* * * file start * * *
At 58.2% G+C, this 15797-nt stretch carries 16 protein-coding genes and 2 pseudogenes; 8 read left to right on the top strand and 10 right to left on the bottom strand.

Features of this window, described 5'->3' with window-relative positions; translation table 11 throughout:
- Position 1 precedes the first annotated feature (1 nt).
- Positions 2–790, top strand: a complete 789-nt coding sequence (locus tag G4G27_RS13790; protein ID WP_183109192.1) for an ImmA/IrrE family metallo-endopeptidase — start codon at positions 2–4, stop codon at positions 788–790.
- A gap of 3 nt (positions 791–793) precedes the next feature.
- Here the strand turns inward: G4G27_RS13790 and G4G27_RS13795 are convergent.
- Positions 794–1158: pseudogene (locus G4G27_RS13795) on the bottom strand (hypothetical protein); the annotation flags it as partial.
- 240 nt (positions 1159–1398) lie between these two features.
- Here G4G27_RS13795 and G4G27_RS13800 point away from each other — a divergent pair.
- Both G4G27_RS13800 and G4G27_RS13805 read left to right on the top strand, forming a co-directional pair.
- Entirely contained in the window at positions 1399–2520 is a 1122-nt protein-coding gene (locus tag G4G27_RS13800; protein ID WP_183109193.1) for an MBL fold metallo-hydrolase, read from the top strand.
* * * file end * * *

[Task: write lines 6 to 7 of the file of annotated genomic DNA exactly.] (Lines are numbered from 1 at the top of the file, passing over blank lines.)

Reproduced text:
- Here the strand turns inward: G4G27_RS13790 and G4G27_RS13795 are convergent.
- Positions 794–1158: pseudogene (locus G4G27_RS13795) on the bottom strand (hypothetical protein); the annotation flags it as partial.